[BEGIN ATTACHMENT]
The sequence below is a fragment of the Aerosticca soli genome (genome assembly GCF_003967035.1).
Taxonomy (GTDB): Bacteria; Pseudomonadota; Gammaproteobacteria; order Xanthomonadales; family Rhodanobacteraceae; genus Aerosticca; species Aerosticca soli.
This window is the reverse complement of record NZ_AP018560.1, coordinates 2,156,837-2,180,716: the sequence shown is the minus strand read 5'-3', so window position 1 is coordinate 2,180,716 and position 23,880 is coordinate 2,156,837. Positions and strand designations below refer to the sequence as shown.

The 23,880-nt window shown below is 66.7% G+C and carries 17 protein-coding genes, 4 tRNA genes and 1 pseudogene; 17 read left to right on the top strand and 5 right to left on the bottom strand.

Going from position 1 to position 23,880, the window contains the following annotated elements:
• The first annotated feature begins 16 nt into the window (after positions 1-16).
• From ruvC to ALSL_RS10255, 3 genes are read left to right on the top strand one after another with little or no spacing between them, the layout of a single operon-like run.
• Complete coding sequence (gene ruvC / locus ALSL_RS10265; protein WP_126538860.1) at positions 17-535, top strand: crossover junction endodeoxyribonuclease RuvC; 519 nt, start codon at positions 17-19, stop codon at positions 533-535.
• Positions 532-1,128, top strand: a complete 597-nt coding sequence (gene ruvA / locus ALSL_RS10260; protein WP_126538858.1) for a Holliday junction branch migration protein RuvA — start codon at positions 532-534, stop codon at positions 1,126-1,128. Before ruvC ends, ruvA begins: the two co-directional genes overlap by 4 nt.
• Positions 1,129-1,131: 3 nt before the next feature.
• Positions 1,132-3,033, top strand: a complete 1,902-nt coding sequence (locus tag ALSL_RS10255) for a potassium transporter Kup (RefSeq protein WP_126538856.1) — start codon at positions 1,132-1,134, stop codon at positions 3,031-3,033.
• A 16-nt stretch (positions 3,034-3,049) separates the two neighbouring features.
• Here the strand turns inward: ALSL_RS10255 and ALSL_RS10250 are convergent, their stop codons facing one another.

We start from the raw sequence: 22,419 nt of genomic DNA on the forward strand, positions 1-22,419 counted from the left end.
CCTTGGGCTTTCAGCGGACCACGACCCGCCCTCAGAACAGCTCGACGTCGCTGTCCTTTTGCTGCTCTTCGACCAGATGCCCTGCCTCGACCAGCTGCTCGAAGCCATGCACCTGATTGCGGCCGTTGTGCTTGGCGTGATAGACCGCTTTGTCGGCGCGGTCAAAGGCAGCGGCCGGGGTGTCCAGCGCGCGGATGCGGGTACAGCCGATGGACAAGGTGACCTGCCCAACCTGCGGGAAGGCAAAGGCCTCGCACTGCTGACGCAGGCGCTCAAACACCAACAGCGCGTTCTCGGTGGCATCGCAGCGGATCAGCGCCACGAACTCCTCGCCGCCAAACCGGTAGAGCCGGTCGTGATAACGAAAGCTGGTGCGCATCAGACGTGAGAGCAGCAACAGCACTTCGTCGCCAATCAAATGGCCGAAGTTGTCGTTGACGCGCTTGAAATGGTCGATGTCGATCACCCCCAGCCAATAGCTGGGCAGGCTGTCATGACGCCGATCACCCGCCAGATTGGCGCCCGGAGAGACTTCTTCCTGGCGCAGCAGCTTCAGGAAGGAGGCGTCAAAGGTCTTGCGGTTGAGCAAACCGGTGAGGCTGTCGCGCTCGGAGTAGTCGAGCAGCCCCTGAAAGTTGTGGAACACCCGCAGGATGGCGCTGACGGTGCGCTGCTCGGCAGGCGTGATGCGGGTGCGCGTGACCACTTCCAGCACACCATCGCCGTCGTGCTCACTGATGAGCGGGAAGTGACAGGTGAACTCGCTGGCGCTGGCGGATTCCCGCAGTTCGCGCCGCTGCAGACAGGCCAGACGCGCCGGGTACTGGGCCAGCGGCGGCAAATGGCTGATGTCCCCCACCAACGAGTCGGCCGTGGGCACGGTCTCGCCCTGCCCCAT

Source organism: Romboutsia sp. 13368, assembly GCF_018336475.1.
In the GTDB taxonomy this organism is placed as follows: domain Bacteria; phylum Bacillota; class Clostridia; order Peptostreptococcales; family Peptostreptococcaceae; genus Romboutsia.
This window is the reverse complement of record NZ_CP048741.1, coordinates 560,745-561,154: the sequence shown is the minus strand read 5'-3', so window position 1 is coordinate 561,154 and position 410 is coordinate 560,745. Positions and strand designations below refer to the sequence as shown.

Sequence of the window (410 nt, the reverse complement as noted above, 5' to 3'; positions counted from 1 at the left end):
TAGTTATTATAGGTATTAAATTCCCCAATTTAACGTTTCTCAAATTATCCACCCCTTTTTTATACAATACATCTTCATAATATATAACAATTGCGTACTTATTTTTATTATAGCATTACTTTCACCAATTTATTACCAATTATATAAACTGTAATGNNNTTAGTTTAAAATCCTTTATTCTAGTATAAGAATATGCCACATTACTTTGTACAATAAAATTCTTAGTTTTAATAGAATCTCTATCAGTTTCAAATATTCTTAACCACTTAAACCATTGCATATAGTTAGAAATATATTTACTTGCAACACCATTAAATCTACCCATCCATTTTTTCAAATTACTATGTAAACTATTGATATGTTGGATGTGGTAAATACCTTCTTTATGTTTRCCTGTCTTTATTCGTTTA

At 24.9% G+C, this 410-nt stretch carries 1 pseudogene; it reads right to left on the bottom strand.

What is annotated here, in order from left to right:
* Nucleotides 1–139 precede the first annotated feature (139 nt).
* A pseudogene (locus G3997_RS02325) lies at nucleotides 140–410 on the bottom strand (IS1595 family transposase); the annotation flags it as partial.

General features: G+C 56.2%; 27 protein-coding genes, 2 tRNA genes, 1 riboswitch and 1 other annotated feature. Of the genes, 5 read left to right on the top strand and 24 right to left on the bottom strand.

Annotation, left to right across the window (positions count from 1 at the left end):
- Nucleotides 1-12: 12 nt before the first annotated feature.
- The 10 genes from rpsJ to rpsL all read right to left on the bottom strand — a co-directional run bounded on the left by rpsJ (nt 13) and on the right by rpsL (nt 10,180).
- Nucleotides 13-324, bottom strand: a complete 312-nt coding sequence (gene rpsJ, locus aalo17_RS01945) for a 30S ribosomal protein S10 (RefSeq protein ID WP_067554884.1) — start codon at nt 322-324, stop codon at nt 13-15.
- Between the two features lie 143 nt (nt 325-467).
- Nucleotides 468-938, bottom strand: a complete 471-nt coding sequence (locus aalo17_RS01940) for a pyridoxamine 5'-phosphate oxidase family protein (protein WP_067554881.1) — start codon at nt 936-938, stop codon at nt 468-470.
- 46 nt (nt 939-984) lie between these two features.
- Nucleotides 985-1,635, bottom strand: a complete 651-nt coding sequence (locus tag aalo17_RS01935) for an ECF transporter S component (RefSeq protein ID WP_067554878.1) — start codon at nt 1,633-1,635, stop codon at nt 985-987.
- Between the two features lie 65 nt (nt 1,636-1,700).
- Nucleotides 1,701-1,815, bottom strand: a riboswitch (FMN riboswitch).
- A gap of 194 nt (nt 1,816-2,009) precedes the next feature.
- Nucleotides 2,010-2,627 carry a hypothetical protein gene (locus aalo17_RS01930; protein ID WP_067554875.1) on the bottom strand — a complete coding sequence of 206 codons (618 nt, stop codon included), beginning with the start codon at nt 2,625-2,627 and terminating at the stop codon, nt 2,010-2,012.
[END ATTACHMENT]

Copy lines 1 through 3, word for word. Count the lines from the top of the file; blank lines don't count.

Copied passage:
The sequence below is a fragment of the Aerosticca soli genome (genome assembly GCF_003967035.1).
Taxonomy (GTDB): Bacteria; Pseudomonadota; Gammaproteobacteria; order Xanthomonadales; family Rhodanobacteraceae; genus Aerosticca; species Aerosticca soli.
This window is the reverse complement of record NZ_AP018560.1, coordinates 2,156,837-2,180,716: the sequence shown is the minus strand read 5'-3', so window position 1 is coordinate 2,180,716 and position 23,880 is coordinate 2,156,837. Positions and strand designations below refer to the sequence as shown.